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August 5, 2008

Shock Jocks: A Liberal Look at Talk Radio


The surprising thing and probably the best thing about Rory O'Connor's new book, Shock Jocks: Hate Speech and Talk Radio, is that the book is much more fair and analytical than its title suggests. The name, in addition to the subtitle America's Ten Worst Hate Talkers and the Progressive Alternatives, implies that the book is just one long screed against right-wing talk radio, possibly even calling for its curtailment or outright banishment.


Instead, the book, which O'Connor co-wrote with Aaron Cutler under the AlterNet Books imprint, provides a fair look at the top conservative talkers and actually seems to understand why people like and listen to them.


While undeniably coming from a left-wing perspective, Shock Jocks actually holds up quite well as an overview of the political talk radio industry and how it came to be. Too many on the left constantly rail against talk radio when it's clear that they have spent very little time actually listening to it, which O'Connor and Cutler clearly have.


Sure, there's quite a bit of the recitation of each talker's most controversial statements, the sort well-known to readers of Media Matters and other left-leaning watchdog sights. But the authors also get into other, fascinating aspects of the subject, such as the history of right-wing talk radio, why liberals have never been as good at the medium as conservatives and an excellent analysis of the Fairness Doctrine.


The authors' take on that last subject is probably the book's most valuable. Essentially, conservatives are attempting to scare up fear about liberal attempts to reinstate the 1970s-era FCC rule, which mandated equal time for all ideologies on the public airwaves. O'Connor and Cutler point out that there's very little political will to do so. Liberals likely couldn't pass such legislation even if they tried, and the radio landscape is so different now than 25 years ago that such a doctrine would likely be unenforceable. Even when the original doctrine was in place, the FCC never ruled on a single case involving political talk shows.


O'Connor and Cutler also show they know what they're talking about in their analysis of the hosts themselves. For instance, they're not afraid to admit that Rush Limbaugh is in fact an extraordinarily talented broadcaster, which remains the primary reason for his success over the years. They also point out the nuances of the different hosts for instance, as they point out, Sean Hannity's show comes closer to pure propaganda than, say, Bill O'Reilly's, while some hosts (Michael Savage, Mark Levin) yell regularly, and others rarely raise their voices.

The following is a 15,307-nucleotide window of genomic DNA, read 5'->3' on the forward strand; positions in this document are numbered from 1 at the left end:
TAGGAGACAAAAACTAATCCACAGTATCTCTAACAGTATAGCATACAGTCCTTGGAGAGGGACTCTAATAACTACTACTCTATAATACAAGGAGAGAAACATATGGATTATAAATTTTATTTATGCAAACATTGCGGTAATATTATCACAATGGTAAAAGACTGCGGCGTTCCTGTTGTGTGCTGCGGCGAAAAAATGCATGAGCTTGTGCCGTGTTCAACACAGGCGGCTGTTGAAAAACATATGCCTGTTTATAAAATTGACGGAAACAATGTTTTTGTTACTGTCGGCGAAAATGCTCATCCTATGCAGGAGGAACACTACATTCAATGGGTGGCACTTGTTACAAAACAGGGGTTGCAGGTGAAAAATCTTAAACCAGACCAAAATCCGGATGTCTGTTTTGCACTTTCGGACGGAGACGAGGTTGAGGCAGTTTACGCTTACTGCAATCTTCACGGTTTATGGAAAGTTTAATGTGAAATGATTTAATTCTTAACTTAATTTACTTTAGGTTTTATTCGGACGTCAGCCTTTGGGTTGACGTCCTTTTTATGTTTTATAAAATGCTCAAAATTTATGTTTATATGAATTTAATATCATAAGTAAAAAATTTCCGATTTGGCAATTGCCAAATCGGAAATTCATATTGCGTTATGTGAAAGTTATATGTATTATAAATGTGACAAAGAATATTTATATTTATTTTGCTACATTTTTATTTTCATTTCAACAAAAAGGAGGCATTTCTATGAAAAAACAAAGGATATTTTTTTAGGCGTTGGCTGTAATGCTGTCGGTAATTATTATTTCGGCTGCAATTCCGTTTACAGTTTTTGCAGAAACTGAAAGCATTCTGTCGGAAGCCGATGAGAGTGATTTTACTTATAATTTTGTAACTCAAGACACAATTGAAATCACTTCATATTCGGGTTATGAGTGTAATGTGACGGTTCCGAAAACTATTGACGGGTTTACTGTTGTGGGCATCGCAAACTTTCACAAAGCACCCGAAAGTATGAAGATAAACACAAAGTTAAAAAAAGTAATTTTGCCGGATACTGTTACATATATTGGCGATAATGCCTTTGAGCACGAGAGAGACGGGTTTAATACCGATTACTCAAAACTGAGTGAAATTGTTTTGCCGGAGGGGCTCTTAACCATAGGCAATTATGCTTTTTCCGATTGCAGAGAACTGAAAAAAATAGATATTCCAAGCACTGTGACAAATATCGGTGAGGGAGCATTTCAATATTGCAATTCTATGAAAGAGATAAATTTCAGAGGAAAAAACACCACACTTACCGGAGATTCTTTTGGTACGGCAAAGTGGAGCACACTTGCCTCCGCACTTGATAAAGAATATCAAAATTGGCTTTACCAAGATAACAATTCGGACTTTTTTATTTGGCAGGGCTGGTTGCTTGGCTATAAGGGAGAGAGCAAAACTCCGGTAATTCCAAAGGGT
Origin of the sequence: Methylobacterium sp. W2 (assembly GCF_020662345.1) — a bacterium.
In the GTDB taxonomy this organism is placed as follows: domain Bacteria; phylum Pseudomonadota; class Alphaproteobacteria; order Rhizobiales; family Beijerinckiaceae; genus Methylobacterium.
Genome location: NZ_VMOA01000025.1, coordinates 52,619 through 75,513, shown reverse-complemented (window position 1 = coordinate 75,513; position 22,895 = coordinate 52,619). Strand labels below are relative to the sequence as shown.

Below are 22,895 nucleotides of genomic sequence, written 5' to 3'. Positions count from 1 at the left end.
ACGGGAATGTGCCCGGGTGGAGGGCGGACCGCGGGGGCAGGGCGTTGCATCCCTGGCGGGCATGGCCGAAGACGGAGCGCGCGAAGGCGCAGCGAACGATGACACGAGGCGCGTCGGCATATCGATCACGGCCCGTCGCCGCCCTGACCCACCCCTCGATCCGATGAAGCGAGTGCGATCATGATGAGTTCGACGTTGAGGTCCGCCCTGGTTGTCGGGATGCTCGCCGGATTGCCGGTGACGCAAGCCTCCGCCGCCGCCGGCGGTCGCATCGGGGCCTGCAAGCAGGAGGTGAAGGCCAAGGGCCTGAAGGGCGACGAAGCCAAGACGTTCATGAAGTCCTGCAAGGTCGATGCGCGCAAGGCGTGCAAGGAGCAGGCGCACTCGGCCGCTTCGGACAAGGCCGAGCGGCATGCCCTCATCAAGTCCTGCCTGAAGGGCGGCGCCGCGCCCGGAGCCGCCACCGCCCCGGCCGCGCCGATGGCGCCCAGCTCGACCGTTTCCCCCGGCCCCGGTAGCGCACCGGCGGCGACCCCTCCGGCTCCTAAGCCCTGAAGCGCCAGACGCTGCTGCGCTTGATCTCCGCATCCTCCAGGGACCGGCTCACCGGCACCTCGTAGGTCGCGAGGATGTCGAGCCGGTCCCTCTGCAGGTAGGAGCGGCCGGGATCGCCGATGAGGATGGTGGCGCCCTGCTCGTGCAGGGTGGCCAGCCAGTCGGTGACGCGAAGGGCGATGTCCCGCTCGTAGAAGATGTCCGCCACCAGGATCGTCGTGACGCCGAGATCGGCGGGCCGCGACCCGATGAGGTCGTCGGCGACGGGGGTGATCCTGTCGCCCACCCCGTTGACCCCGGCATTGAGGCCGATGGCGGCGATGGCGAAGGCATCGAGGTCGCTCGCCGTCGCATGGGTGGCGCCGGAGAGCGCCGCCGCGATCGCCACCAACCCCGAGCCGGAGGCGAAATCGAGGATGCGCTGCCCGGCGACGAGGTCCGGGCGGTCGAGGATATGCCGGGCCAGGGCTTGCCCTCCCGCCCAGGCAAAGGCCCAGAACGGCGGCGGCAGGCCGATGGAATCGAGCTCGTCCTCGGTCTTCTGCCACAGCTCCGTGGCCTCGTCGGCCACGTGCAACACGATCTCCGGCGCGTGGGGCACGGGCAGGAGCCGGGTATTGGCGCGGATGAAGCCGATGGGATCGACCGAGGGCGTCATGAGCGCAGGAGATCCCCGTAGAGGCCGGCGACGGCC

What the book largely leaves out are what I feel are two of the key factors behind right-wing talk radio's success: One is the use of outrage as a primary organizing point playing on the fears, anxieties and anger of the audience in order to advocate certain policies. And yes, the audience for conservative entertainment, for the most part, loves to be outraged. True, the authors touch on this, especially in a chapter about how conservative radio opposition killed President Bush's 2007 immigration reform effort, but the book largely leaves this out.


In addition, O'Connor and Cutler fail to mention just how many liberals listen to right-wing talk radio. Some do it for the entertainment value, others because they want to hear what the other side is saying that day and others still because they enjoy arguing with the radio as they drive home from work. Michael Savage, as the authors assert and I agree, is a complete nut. But his show is so ridiculous and over-the-top that I've never not been entertained by it. I haven't seen figures on the subject, but I'd bet a healthy portion of talk radio's audience is those who agree with nothing that's said.


The book also argues that "hate speech" of the kind regularly heard on the radio actually leads to real-life violence. True, there have been a handful of incidents, but if such a causation were actually a widespread social problem, conservatives would likely be assaulting liberals on the streets of American cities every single day.


Despite these imperfections, Shock Jocks is a valuable and illuminating look at this uniquely American medium.


2008 North Star Writers Group. May not be republished without permission.


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